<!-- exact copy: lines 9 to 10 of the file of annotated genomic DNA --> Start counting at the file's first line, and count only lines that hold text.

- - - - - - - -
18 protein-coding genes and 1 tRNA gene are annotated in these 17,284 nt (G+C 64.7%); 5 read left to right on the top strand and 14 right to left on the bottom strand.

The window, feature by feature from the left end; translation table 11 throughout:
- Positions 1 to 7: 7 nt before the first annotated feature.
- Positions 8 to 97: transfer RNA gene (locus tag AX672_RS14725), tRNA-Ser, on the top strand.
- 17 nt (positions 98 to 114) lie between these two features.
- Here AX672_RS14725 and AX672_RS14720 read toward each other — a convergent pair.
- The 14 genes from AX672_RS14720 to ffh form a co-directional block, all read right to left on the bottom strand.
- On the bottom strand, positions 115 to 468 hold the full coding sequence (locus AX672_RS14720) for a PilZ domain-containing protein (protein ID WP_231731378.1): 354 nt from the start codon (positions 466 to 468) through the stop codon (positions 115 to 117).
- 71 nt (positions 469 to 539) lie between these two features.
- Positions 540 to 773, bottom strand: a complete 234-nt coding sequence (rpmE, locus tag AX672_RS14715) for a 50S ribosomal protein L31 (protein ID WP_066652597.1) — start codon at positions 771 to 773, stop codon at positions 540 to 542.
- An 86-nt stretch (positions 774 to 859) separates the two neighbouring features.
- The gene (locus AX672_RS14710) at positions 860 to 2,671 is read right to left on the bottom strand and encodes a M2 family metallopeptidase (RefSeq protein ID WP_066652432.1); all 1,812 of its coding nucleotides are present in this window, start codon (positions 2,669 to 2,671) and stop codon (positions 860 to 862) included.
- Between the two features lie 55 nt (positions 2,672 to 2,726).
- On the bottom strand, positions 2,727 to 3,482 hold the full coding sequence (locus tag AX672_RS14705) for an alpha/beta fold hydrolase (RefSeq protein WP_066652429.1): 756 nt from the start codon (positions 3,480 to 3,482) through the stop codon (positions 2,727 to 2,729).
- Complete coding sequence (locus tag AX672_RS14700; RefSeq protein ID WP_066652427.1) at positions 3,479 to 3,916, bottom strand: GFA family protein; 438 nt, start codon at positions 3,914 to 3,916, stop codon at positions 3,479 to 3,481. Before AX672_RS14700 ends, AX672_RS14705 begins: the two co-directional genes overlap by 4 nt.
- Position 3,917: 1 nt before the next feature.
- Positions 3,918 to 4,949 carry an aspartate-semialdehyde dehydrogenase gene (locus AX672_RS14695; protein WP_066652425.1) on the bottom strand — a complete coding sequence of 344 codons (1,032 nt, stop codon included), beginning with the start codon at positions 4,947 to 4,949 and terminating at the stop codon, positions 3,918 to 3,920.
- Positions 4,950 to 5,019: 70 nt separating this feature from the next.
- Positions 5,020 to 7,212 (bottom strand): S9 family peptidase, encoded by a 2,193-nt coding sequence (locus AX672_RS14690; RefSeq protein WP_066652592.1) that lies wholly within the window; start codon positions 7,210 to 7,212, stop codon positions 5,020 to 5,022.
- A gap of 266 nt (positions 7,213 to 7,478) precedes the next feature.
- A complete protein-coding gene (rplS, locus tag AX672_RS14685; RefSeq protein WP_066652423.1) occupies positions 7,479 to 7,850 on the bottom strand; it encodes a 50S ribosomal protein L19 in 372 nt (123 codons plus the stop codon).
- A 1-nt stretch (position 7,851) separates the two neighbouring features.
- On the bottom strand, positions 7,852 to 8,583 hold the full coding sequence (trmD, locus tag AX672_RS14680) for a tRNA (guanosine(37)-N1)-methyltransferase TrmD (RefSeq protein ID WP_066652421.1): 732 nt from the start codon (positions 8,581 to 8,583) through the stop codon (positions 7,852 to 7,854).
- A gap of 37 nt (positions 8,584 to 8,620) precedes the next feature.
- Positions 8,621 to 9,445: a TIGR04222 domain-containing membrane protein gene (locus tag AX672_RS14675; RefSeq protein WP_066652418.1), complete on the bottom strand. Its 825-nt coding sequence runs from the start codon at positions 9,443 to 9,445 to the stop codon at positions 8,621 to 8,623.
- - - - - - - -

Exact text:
- 71 nt (positions 469 to 539) lie between these two features.
- Positions 540 to 773, bottom strand: a complete 234-nt coding sequence (rpmE, locus tag AX672_RS14715) for a 50S ribosomal protein L31 (protein ID WP_066652597.1) — start codon at positions 771 to 773, stop codon at positions 540 to 542.